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The rest of my body is really growing great, but my arms are lacking. For a while I was on a four-day split, but working out five days a week. I would do triceps with chest and biceps with shoulders. I did dips, cable pushdowns, reverse-grip single pressdowns, rope overhead extensions, incline skull-crushers and dumbbell extensions for triceps. For biceps, I did cable curls with an EZ bar attachment, hammer curls, seated or incline dumbbell curls, spider curls, concentration curls and preacher curls on a machine. I always picked three to four exercises and did three to four sets of six to 15 reps, depending on the week. Some weeks I did higher reps for everything, some weeks I did lower reps and more weight. Lately, I've been doing arms on their own day and I train everything only once a week. I've kept the sets and reps basically the same. I was just wondering if maybe you had a better idea, so I can stop being ashamed to wear a sleeveless shirt.

There's no reason for you to feel ashamed. The fact that your whole body, aside from your arms, has been responding well means that you're making great progress overall. You're definitely doing something right. Most people have one stubborn area that genetically, they just weren't gifted in and that they have to put special emphasis on. You need to be smarter in your approach to training so you can stimulate growth. My first recommendation is to follow the principle of prioritization, or hitting each of the two main muscle groups of the upper arms with their own workouts. By doing that, they get plenty of rest, and you're always training them fresh, instead of after a larger muscle group, when you're already tired. Try a split like this:

Day one:           Biceps

Day two:           Triceps

Day three:         Legs

Day four:          OFF

Day five:           Chest and shoulders

Day six:                        Back

Day seven:       OFF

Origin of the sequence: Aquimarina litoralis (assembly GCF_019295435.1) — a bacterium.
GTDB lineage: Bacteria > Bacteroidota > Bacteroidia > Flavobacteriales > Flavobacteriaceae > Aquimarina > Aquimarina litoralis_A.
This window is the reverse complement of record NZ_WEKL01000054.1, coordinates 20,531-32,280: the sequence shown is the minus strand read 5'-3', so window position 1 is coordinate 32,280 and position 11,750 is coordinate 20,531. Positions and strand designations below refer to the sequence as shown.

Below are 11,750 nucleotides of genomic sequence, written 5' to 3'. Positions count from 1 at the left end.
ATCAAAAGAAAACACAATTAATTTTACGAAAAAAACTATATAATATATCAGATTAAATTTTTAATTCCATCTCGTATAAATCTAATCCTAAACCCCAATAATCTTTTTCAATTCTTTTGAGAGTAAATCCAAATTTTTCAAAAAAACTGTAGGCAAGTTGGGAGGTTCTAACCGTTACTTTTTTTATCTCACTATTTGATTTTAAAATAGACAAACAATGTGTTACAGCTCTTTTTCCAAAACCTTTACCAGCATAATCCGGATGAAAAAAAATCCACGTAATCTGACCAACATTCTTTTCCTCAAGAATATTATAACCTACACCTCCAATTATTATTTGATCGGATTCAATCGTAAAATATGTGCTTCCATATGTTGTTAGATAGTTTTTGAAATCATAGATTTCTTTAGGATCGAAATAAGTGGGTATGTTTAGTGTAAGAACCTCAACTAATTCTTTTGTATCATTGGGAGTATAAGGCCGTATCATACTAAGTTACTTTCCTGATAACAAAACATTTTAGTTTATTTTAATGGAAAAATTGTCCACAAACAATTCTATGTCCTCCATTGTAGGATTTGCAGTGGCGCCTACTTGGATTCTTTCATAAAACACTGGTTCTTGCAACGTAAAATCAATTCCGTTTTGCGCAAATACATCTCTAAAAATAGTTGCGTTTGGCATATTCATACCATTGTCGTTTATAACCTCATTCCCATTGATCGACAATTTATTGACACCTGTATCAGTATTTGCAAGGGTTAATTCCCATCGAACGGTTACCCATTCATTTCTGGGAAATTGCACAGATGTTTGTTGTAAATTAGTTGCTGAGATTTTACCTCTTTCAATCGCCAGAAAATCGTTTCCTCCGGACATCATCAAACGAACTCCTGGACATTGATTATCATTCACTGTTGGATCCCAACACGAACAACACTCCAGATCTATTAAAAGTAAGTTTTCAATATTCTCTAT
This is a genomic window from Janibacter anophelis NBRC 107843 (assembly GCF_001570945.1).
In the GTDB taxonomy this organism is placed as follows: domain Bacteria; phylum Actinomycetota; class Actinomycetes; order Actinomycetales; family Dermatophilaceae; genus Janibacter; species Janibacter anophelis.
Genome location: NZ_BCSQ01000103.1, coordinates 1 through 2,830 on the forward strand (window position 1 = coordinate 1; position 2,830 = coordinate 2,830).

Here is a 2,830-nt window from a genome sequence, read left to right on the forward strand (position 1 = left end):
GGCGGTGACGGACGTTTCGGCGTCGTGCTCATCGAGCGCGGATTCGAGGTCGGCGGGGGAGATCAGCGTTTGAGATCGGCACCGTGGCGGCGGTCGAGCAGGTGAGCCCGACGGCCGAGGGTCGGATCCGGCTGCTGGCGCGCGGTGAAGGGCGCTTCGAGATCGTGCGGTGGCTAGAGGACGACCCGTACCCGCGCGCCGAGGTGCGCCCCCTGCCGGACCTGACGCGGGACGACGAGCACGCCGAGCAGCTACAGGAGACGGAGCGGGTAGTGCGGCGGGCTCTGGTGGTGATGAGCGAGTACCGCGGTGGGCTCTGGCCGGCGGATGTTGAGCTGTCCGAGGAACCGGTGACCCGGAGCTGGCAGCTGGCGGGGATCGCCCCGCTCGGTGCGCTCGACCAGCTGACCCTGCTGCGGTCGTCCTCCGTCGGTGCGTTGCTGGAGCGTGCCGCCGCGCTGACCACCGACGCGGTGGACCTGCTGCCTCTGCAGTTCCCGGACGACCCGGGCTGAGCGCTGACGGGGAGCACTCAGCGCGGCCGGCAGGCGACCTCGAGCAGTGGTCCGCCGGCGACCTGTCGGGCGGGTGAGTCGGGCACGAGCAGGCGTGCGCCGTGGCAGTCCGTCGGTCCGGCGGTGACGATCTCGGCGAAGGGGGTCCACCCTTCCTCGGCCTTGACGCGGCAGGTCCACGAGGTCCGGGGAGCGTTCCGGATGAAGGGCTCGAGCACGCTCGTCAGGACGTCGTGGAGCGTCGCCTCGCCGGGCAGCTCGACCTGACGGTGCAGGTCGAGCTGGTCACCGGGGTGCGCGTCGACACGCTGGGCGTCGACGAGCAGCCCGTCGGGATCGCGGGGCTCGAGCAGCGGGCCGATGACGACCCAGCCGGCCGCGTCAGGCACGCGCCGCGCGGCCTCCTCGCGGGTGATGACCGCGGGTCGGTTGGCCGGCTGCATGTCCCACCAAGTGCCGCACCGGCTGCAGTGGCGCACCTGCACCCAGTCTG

This will allow you to concentrate all your energy and effort on the arms and give them the focus they need to catch up with the rest of your body. Next, you mentioned a lot of exercises, probably too many. Just pick a few basic exercises and work very hard on those, rather than try to do so many different movements at one workout. For triceps, skull-crushers should be the first exercise. Keep your upper arms at 90° to the ground with your elbows pointing straight up and lower the bar to just above your forehead. Feel the stretch, then extend back up and be sure you feel your triceps contracting. The other triceps exercise you should devote yourself to is the behind-the-head extension using both hands and one heavy dumbbell. Keep your elbows tucked in close to your head and use a spotter to help you get the dumbbell into position and take it away when you finish the set, if at all possible. For the biceps, you should start with standing barbell curls using an Olympic bar, then follow that up with either alternate dumbbell curls or preacher curls. Do these exercises for four sets each of eight to 12 reps, as heavy as possible in good form after warming up. Once you've done these basic free-weight exercises, you can pick two machine or cable exercises for the biceps or triceps and do three sets of those. Also, stretch the triceps and the biceps between sets. This will improve the blood flow and let more waste products out and nutrients in. If you do this, you'll see results. You may not have 21" arms like a pro, but as long as they're bigger than they were before, you've succeeded and should take pride in that.